Burning the bridge and changing the course of history

A fire lights up the evening at a previous year's "Flames Across the Susquehanna" event. (Vinny Tennis / Staff)

If that bridge hadn't burned, the Confederate army never would have turned its feet toward Gettysburg.

And the Civil War might have taken a very different course.

So, while Gettysburg gears up to mark the 150th anniversary of the linchpin clash between those desperate, blue- and gray-clad soldiers, Columbia and Wrightsville are preparing to celebrate their own role in that decisive encounter.

"I just picked up five members of the 54th Massachusetts," says Chris Vera, president of the Columbia Historic Preservation Society. "I keep getting more."

The Boston-based re-enactors are among nearly 100 costumed Civil War soldiers who will be camped out in Columbia this weekend -- just like their counterparts 150 years ago waited to stop rebel troops from crossing the Susquehanna River.

"They're staying Friday and Saturday nights," Vera says. "They'll set up their tents and stay for the weekend."

The Civil War encampment is just one facet of the events marking the weekend. Activities are sponsored by the Columbia Historic Preservation Society, or CHiPS, and Rivertownes USA.

The celebration began last weekend with a Civil War Ball at the National Watch & Clock Museum on Saturday and an Underground Railroad motor coach tour Sunday from Wrightsville to Christiana.

But the big festivities begin Friday -- the 150th anniversary of the fire that changed the course of the Civil War.

"We had a strategically good plan here in Columbia, compared to Gettysburg," Vera says.

Elements that led to the crucial battle at Gettysburg fell into place largely by chance, he explains. But there were tactics in place to hold the line at Wrightsville and prevent General Robert E. Lee from crossing with his troops into Columbia -- and beyond.

"Lee wanted this bridge in Columbia," Vera says. "If he took this bridge, he would have had the state. And, of course, Columbia with the railroad and the canals, the textiles -- they were going to get all the goods and replenish his soldiers."

According to pacivilwartrails.com, a website sponsored by the governor's office of tourism, the Confederate Army had invaded Pennsylvania and captured York in its bid to end the war.

Its goal was to invade Harrisburg, then maybe Philadelphia. But it first needed to cross the Susquehanna River at Wrightsville.

"Pennsylvania militiamen from Columbia, on the Lancaster County side of the river, vowed to block the Confederate advance," the website explains. "Union troops retreating from York joined them, as did a company of African American militiamen, the first Black troops from Camp William Penn. In all, they mustered fewer than 1,500 men."

The troops tried to defend the river crossing but superior Confederate forces drove them back, so the order was given to blow up a section of the bridge. Unfortunately, the explosion failed to take down the intended portion.

"It was a good plan," Vera says. "Of course, when the bridge didn't fall, there was a little bit of panic."

With rebel troops in sight, the bridge was fired -- leaving the Confederates to fight the blaze and save Wrightsville from burning.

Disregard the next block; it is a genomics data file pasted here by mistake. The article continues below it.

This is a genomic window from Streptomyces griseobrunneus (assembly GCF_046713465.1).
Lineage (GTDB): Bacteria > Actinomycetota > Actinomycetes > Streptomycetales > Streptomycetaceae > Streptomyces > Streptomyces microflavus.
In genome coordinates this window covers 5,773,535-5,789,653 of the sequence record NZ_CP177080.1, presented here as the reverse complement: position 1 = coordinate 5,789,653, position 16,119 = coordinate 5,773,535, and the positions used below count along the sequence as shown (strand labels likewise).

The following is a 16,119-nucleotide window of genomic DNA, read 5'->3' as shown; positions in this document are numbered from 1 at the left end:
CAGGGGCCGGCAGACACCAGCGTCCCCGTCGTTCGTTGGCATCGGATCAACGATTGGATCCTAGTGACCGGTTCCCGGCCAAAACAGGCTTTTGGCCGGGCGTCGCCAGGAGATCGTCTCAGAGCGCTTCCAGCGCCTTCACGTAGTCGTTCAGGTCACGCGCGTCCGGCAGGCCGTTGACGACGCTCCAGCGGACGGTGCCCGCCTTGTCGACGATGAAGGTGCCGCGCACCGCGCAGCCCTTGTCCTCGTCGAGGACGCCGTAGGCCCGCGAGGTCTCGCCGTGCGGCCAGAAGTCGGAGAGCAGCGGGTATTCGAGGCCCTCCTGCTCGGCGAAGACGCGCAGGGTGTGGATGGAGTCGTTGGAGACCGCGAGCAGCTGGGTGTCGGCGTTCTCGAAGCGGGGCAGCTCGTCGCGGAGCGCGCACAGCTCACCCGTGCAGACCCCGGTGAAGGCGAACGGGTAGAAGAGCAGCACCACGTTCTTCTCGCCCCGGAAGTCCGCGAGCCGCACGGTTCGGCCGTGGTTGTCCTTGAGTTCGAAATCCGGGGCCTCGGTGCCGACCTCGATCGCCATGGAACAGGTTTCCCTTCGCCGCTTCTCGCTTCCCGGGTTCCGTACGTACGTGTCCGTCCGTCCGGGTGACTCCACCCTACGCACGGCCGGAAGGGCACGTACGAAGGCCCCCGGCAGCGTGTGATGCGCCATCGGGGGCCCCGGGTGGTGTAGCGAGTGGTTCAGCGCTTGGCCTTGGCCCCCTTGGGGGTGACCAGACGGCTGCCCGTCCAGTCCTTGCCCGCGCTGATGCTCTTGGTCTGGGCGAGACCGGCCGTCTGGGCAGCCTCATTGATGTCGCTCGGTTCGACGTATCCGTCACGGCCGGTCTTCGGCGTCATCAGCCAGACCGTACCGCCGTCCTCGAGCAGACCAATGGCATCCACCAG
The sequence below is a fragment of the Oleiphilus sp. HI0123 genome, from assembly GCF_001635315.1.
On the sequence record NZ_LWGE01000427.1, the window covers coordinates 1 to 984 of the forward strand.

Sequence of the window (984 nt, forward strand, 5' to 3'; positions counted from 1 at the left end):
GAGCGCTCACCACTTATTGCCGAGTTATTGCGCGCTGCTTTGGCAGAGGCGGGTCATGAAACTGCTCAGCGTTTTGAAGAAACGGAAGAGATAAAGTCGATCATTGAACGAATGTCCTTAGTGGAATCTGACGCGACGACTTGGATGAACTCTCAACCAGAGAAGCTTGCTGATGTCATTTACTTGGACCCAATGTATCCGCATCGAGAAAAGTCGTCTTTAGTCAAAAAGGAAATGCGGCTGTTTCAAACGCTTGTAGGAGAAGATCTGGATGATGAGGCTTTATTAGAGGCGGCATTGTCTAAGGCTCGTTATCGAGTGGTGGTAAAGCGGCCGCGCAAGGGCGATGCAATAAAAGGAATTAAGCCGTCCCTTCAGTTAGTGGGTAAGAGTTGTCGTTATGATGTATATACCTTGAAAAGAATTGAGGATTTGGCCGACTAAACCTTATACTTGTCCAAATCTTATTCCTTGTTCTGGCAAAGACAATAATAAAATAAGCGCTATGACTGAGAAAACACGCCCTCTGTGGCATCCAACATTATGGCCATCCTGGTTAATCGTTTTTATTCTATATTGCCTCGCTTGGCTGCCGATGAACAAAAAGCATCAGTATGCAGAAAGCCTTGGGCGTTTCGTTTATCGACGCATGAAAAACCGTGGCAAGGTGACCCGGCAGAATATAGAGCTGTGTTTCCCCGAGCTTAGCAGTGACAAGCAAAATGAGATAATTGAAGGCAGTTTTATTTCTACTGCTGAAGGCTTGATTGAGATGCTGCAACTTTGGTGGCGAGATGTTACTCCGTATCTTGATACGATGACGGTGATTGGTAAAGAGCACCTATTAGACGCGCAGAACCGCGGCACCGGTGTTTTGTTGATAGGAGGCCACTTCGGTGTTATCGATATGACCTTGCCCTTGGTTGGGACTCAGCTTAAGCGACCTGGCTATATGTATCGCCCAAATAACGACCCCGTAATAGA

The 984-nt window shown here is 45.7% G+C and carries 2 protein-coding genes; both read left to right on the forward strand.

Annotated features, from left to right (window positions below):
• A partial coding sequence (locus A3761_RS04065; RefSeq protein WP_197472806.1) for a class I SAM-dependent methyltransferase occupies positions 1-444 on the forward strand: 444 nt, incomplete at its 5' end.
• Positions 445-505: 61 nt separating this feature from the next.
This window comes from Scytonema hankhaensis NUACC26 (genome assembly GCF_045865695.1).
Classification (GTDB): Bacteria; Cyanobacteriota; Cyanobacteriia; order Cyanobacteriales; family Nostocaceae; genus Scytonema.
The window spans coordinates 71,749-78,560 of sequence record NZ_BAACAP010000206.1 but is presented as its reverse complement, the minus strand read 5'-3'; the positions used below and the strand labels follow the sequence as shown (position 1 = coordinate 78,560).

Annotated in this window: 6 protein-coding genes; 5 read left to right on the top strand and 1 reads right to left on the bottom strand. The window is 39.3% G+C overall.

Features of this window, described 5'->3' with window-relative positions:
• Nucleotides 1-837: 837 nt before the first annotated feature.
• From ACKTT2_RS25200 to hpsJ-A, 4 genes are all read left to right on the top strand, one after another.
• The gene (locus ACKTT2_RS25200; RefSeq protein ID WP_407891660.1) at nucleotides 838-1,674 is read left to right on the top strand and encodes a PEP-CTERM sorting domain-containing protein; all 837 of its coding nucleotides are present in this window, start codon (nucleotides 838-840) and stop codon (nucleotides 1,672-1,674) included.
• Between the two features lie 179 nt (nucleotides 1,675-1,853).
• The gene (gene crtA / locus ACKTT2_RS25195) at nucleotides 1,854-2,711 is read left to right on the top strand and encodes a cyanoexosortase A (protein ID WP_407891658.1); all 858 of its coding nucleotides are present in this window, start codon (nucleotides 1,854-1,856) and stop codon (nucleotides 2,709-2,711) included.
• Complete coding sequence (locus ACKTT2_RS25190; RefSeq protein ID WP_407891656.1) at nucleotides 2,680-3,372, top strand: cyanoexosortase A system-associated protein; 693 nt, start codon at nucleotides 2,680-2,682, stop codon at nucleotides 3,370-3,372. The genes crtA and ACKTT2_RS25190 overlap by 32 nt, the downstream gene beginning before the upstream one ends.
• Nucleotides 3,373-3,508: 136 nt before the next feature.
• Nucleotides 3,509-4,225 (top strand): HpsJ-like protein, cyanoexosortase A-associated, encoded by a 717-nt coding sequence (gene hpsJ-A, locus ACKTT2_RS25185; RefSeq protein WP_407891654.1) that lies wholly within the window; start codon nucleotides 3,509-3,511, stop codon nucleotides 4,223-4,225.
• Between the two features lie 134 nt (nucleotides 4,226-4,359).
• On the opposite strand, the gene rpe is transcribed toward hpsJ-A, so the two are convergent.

Denied Lancaster County, the Confederate army turned back to York -- and within a few days found its way to a little place called Gettysburg.

And, well, that's a whole 'nother story.

Here's the schedule for the weekend's activities in Columbia and Wrightsville.

Friday: entertainment begins at 7 p.m. with music by the Susquehanna Travellers on the grounds of the John Wright Restaurant. Opening ceremonies begin at 8 p.m., followed by more music from the Travellers at 8:30.

"Flames Across the Susquehanna" -- the lighting of braziers atop the abandoned bridge piers to simulate the burning of the bridge -- takes place at 9:30 p.m., followed by fireworks at 10.

In case of rain, fiery portions of the evening will be held Saturday.

Saturday: "Prelude to Gettysburg" runs 9 a.m. to 4 p.m. and includes a Civil War encampment with field hospital along the river, plus a kid's camp featuring era-appropriate games, stories and songs.

The Camp Case encampment and hospital will be situated in the Columbia River Park north of the Route 462 bridge.

Throughout the day, the production "Emancipation of Slavery," about the Underground Railroad, will be performed outside the Reading & Columbia Railroad Freight Station.

Civil War relics and documents of the bridge burning will be on display at CHiPs headquarters, 19 N. Second St. Commemorative postal cancellations will also be available.

At 11 a.m. and 1 p.m., Glenn Banner will present a lecture about his book, "Flames Across the Susquehanna," at CHiPS. At 3 p.m., local historian Randolph Harris will speak about the Underground Railroad at the same location.

An antique, art and crafts show will run through the day at Locust Street Park.

There will be a military ball for re-enactors, with music by the 77th NY Regimental Balladeers, from 7 to 9 p.m. at John Wright's.

Across the river, Historic Wrightsville will host 2 1/2-hour-long guided walking tours at 9 a.m. and 6 p.m.

Cemetery tours will be held at noon at Fairview Cemetery and at 4 p.m. at the Union and Mount Pisgah cemeteries.

Sunday: "The Civil War Comes to Wrightsville" will be presented at 2 p.m. at Locust Street United Methodist Church, 314 Locust St., Wrightsville.

Closing ceremonies, beginning at 7 p.m., will be at the United Methodist Church on Walnut Street at Route 462. A community chorus directed by Chuck Williams will perform.

Bridge Burning Commemoration

Sat. and Sun.

Columbia and Wrightsville



towns. www.columbiahistory.net.

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